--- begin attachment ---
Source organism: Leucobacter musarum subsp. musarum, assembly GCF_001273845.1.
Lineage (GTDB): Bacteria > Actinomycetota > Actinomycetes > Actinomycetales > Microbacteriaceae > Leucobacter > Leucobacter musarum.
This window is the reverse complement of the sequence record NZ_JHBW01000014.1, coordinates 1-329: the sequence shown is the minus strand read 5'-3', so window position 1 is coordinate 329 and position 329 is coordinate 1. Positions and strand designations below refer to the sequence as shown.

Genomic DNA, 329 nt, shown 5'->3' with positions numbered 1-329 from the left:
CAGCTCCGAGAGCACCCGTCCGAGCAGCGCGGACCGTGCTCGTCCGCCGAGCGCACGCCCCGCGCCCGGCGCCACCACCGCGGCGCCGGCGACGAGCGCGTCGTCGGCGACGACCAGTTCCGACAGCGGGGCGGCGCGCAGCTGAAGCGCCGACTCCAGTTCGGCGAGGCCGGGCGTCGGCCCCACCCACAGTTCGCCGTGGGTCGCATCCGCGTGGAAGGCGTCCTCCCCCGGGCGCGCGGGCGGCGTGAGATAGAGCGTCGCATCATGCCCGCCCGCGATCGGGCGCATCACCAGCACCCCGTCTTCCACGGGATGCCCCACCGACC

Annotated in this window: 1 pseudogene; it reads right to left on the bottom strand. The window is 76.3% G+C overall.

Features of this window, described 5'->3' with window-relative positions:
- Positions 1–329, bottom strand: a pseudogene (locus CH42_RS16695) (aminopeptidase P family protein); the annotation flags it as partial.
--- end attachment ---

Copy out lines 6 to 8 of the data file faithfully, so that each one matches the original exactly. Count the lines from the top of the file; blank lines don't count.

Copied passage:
Annotated in this window: 1 pseudogene; it reads right to left on the bottom strand. The window is 76.3% G+C overall.

Features of this window, described 5'->3' with window-relative positions:
- Positions 1–329, bottom strand: a pseudogene (locus CH42_RS16695) (aminopeptidase P family protein); the annotation flags it as partial.